Declining coal imports in China and record-high inventories in India point to a permanent, structural decline for the global coal industry, according to the Institute for Energy Economics and Financial Analysis.
“How long till a seasonal bit of weakness becomes a structural trend?” asks Tim Buckley, the Institute’s director of energy finance studies for Australasia. “I think we’re past that point.”
In China, “coal imports were down 41% year-on-year again in May, and coal imports this year are now down 44% for the year compared to 2014,” Buckley notes. “So coal imports into China—the world’s recent former largest coal-import market—have halved in the past 18 months.”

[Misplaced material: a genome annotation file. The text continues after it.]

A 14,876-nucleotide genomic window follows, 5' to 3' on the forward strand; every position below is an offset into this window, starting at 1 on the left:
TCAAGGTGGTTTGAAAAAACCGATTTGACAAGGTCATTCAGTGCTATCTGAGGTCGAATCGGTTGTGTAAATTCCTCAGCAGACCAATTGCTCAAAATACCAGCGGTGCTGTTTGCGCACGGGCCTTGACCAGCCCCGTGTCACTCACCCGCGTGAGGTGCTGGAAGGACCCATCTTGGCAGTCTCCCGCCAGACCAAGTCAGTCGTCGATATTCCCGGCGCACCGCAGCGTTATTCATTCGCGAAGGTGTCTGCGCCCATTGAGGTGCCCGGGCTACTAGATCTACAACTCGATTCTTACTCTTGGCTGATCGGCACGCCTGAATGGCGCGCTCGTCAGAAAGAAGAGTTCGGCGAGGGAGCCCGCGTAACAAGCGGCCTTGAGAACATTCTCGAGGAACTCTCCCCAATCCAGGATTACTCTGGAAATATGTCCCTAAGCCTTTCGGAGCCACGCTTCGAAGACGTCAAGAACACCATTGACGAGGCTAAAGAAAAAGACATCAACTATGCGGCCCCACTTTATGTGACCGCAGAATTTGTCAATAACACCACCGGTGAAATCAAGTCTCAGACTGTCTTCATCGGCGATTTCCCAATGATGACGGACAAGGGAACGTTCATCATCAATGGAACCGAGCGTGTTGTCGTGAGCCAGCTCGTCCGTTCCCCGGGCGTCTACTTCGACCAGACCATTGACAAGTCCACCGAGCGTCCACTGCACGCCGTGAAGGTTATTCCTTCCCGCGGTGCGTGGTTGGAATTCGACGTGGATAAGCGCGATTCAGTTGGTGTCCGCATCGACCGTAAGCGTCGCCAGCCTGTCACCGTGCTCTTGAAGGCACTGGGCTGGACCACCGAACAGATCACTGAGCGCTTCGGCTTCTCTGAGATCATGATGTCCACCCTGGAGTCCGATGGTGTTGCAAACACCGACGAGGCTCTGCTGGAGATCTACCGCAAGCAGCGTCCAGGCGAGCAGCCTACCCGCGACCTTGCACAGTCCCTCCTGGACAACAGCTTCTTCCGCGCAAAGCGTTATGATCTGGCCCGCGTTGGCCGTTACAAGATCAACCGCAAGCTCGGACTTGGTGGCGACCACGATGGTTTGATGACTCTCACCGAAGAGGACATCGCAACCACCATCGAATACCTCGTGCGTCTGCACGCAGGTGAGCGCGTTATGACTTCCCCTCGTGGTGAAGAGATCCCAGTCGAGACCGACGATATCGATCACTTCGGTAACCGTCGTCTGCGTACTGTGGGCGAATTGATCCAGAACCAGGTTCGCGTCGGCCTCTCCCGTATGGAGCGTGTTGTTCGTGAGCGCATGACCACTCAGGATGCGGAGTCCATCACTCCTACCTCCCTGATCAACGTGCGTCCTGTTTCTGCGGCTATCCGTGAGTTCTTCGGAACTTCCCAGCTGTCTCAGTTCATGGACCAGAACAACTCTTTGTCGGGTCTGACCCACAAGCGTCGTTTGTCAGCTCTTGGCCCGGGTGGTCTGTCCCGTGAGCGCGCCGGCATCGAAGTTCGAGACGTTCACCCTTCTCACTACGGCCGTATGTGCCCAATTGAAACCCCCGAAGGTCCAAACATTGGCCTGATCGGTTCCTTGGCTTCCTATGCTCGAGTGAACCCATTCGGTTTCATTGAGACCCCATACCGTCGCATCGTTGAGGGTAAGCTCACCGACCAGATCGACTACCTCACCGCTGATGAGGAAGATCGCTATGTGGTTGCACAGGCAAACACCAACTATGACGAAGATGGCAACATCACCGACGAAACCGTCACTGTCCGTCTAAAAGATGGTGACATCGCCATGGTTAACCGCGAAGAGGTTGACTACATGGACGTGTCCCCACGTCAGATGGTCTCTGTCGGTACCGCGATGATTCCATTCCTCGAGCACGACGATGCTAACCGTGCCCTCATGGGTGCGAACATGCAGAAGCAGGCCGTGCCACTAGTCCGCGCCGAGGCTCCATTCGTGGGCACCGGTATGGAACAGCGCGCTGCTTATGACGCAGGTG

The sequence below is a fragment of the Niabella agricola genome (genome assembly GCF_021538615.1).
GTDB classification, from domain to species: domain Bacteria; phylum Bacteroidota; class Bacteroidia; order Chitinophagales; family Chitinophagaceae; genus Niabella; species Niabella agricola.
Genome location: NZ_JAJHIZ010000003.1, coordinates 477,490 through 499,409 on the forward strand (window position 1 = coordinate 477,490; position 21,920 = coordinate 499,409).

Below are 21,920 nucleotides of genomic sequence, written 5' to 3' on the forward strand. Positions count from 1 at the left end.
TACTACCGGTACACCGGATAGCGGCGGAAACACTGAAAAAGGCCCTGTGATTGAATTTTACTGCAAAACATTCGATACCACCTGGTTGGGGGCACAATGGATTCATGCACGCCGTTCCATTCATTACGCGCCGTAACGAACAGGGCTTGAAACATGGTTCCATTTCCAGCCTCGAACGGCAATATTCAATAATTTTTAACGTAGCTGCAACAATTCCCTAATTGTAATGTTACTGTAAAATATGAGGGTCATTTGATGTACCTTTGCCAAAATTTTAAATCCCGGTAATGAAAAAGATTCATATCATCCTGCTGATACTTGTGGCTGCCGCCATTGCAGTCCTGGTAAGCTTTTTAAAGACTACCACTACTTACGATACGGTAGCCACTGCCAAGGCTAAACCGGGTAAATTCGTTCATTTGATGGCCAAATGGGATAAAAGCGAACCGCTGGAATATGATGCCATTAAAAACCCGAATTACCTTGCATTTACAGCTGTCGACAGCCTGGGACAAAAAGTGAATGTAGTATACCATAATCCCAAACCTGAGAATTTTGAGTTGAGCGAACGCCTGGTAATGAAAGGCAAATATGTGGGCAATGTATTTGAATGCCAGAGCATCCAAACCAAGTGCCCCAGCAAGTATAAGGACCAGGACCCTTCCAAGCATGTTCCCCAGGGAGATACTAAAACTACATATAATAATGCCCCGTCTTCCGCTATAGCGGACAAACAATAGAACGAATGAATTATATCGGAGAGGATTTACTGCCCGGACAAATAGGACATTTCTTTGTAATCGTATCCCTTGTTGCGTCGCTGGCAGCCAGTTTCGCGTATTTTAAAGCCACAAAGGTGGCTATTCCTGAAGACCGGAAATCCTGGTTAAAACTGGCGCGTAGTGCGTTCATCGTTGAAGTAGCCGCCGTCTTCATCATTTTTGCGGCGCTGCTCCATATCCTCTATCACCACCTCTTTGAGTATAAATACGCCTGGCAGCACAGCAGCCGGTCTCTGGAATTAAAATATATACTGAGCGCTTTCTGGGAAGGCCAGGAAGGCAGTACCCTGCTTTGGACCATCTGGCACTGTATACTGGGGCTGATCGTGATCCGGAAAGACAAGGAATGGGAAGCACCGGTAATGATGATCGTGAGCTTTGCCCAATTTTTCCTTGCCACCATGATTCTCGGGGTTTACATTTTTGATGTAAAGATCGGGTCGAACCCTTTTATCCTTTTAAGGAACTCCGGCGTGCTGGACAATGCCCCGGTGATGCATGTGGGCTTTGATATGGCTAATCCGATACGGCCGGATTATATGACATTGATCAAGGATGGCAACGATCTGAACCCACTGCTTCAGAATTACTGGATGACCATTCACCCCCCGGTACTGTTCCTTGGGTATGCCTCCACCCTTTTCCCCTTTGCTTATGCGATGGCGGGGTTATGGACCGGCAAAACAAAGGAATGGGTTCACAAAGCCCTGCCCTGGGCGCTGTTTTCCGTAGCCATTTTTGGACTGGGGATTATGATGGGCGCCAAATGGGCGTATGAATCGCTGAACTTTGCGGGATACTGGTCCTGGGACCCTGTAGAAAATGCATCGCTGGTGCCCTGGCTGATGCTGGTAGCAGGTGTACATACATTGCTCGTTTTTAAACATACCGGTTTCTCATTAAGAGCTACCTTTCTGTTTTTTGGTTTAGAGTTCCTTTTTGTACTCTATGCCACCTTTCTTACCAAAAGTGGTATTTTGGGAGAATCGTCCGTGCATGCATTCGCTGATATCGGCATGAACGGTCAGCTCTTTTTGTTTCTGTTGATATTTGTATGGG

And while domestic coal production in India is up 12% this year, the country is also “pushing hard to add 175 gigawatts of renewable energy,” 100 GW from solar alone, and courting a roster of international investors to get the job done.
“As all these trends develop, watch for divestment from coal companies to gain momentum globally,” Buckley writes. “The stock of Peabody Energy, the largest private-sector coal company in the world, is trading this morning at yet another record low after management departures. And the company has a few fire-sale assets on the block, by the way, as do several of its competitors.”